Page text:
NEW BRUNSWICK, NJ—A legendary Hub City establishment may be closing this summer, as the management of Tumulty’s Pub prepares to sell the place to new owners outside of the family for the first time in history.
Located at 361 George Street, the pub is one of the oldest businesses in the city, having been a longstanding fixture in downtown New Brunswick for more than 80 years.
One source told New Brunswick Today that the potential buyers are planning some big changes to the place, which could mean the transition and renovations could take many months.
Despite relocating to new buildings twice during its lengthy run, Tumulty’s remained one of the few spaces in a rapidly-changing area that did not seem to change much at all from year to year.
Sources told NBToday that a deal is the works to sell the beloved restaurant, including the building, the liquor license, and rights to use the name, to the owners of another family-run bar and restaurant in the area.
According to tax records, the property alone is valued at $417,600 by the city’s tax assessor.
Peter Tumulty, who has co-owned the family business with brother-in-law Bob Brandes since 1985, confirmed the rumor that they are in the process of selling the pub.
The potential buyers are apparently a family that runs a popular sports bar in East Brunswick.
The Brunswick Grove, known as “The Grove” to locals, is located on Milltown Road, just a few minutes outside of New Brunswick. Both Tumulty’s and The Grove have been around since the 1930’s.
For the past fourteen years, The Grove has been owned and operated by Shiela and Richard Weber, who, like the Tumulty family, have gotten their children involved in the business.
The word is out around New Brunswick that the Webers are in the process of purchasing Tumulty’s, but the couple said they did not wish to speak on the record until the sale officially goes through.
Tumulty’s, practically an institution of its own in a city dominated by several other longstanding institutions, offered a special gift certificate, effective through June 30, to its 2,800 Facebook followers recently, sparking conversation about the business’ future.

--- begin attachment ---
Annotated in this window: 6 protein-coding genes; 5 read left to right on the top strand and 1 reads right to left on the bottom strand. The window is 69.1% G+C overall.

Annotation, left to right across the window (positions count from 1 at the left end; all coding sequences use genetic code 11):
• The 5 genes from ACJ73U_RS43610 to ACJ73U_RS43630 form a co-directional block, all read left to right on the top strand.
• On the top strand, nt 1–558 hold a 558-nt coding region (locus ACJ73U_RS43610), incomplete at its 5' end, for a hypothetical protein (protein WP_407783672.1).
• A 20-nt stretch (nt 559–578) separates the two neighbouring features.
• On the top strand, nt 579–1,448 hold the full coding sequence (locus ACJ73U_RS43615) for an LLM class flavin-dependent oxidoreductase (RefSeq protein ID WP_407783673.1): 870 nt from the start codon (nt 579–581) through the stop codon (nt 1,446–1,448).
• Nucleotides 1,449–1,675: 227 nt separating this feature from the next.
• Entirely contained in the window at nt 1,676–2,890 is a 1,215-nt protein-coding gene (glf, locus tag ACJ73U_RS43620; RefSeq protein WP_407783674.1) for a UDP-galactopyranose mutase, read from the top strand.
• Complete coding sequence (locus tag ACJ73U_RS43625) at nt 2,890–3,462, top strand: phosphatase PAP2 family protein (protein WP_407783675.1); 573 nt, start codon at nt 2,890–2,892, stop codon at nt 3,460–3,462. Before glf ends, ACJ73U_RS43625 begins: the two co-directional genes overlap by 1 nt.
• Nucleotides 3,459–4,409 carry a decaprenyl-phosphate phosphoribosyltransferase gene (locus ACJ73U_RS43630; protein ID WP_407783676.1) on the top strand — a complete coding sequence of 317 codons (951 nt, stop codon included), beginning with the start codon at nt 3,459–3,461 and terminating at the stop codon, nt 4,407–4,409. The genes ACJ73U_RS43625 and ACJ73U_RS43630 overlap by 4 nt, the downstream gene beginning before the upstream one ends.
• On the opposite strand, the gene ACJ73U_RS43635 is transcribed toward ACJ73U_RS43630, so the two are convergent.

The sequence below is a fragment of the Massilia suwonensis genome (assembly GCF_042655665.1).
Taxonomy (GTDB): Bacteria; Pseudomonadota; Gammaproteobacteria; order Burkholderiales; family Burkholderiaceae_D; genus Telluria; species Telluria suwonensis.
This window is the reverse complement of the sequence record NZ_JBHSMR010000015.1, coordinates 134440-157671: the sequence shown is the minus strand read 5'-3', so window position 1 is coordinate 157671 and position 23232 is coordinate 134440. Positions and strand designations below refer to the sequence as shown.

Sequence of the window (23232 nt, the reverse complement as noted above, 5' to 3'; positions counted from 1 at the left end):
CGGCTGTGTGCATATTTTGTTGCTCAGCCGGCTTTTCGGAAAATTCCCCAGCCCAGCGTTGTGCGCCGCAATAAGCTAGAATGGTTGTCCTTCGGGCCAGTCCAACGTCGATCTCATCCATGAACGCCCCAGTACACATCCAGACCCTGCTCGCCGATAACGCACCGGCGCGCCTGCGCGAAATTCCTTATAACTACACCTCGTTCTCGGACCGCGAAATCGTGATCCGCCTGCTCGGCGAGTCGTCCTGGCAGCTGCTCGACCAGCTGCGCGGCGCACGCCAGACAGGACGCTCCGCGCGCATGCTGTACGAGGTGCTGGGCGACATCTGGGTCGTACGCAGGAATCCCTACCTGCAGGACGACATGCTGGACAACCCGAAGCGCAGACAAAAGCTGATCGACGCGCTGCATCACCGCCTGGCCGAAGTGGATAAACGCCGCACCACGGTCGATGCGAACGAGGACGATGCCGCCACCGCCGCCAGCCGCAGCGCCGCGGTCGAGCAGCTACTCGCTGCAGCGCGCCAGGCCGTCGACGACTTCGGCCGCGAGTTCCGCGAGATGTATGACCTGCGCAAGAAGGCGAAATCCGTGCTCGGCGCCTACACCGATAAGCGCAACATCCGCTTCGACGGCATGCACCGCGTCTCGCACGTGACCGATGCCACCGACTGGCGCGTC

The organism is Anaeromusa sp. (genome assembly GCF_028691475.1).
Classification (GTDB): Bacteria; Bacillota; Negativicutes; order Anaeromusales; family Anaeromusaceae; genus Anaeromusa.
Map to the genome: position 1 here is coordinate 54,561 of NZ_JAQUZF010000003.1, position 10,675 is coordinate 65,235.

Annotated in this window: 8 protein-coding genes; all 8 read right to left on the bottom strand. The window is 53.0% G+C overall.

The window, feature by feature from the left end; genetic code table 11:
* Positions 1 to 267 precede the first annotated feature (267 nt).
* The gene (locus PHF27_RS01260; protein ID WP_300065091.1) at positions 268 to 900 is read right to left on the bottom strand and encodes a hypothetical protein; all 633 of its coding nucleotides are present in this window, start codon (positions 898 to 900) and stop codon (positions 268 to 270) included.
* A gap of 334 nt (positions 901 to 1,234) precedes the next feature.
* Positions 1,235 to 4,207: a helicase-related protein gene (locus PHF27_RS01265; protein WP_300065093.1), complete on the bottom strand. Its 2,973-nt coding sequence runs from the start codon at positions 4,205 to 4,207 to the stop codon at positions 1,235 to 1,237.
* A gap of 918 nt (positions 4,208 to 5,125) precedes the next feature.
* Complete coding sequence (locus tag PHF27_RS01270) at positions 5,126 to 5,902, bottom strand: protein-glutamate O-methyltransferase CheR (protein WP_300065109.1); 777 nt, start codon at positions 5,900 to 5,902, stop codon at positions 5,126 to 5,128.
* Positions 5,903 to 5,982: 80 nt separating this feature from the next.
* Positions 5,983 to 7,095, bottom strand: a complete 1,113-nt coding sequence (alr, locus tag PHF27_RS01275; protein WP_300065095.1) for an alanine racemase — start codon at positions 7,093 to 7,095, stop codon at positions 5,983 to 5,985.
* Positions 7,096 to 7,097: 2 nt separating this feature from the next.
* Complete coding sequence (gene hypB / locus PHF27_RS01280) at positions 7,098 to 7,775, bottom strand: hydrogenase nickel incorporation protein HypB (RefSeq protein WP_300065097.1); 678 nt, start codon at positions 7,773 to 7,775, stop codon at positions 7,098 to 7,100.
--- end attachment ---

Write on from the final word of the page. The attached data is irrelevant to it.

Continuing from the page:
“Tumulty’s is hurting right now, hence the coupon,” surmised one longtime city resident.
“Maybe they are giving something back before they leave to the new owners,” posted City Councilman John Anderson. “Nice place and nice family….good luck in all you do.”
Multiple sources confirmed that, if the deal goes through, the Webers have no intention of changing the beloved pub’s name.
Tumulty’s opened as “University Pub” in 1937, just a few years after the nationwide prohibition of alcohol was repealed.
The current Tumulty’s location opened in 1982, after the restaurant was famously the last holdout preventing Johnson & Johnson from building its worldwide headquarters on a massive 8-block swath of land.
Tumulty’s’ menu proudly proclaims the rich and colorful history of the establishment, even acknowleding that, in its early days, certain “customers” would help place bets on horse-racing:
In 1937, Peter “Brains” Tumulty began operating a tavern at the corner of George and Washington Streets in downtown New Brunswick. (Don’t look for Washington Street — it no longer exists) “University Pub” as the tavern was known, was a watering hold for a coloful blend of New Brunswick townspeople, politicians, students and businessmen. Rumor has it that if you had an inclination to place a wager on a horse, there were certain “customers” happy to help fulfill that inclination.
The menu goes on to tell the story of Brains’ son Frank, and his wife Helen, turning the tavern into a restaurant and enjoying success until a fire destroyed the kitchen on April 1, 1970.
In September 1970, the pub re-opened in “The New Building” and thrived during the volatile decade.
“It was the ‘First Date’ restaurant for many Rutgers students, a meeting place for businesspeople, and with model electric rains romaing the dining room, a great place for parents to bring their children,” reads the menu.
But the wrecking balls and bulldozers of the city’s redevelopment efforts eventually caught up with the pub.
The family reportedly recieved $2 million for the Washington Street property, as well as the option to buy a city dock, and got to keep its liquor license.
The deal paved the way for one of the city’s largest redevelopment projects in history, and gave the family the resources it needed to build from scratch a second “new building” with an old feeling to it.
“With the support of the City and Johnson & Johnson, Tumulty’s moved to its present location in July 1982,” reads the menu.
In recent years, business has been tough, as the city’s restaurant scene–and therefore, competition–has grown.
During the same time period, construction projects, traffic congestion, and steep increases in the cost of parking have also taken their toll on the establishment.
The public parking garage nearest to Tumulty’s finally closed for good on May 31, after a theft scandal involving the New Brunswick Parking Authority (NBPA).
The owners of Tumulty’s, and other businesses nearby did not support the plan to tear down the garage and replace it with a small public park.
“It’s ridiculous to take parking and not replace it. Other parking decks aren’t as close as Wolfson and are always full,” Brandes told New Brunswick Today’s Lakeesha Thomas in 2014.
“You can’t compete with places on the highway without enough parking.”
Editor’s Note: The author of this article previously worked for Tumulty’s.
Charlie is the founder and editor of New Brunswick Today, and the winner of the Awbrey Award for Community-Oriented Local Journalism. He is a proud Rutgers University journalism graduate, a community organizer, and a former independent candidate for mayor of New Brunswick.